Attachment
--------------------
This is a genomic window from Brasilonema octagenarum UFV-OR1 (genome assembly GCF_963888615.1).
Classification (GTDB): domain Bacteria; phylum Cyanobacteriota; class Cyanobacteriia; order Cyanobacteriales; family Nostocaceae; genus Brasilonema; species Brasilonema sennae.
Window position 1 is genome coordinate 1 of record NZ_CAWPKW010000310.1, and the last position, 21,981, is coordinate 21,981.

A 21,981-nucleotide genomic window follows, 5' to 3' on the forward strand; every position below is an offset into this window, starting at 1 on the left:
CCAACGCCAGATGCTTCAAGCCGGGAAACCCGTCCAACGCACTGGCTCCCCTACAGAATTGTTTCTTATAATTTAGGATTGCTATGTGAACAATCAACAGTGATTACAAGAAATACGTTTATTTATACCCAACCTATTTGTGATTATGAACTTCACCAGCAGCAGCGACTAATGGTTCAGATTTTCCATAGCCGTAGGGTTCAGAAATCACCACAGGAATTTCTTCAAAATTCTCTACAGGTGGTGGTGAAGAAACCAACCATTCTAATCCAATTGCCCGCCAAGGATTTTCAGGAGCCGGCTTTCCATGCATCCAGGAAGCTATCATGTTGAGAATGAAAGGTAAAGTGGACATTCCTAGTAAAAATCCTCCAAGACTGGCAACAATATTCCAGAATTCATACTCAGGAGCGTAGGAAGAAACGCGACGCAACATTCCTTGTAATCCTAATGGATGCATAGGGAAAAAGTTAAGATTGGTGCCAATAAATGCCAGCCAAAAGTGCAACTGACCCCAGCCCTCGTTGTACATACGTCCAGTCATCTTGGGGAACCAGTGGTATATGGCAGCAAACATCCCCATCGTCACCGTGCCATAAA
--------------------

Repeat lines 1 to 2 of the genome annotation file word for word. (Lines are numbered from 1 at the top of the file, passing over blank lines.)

This is a genomic window from Brasilonema octagenarum UFV-OR1 (genome assembly GCF_963888615.1).
Classification (GTDB): domain Bacteria; phylum Cyanobacteriota; class Cyanobacteriia; order Cyanobacteriales; family Nostocaceae; genus Brasilonema; species Brasilonema sennae.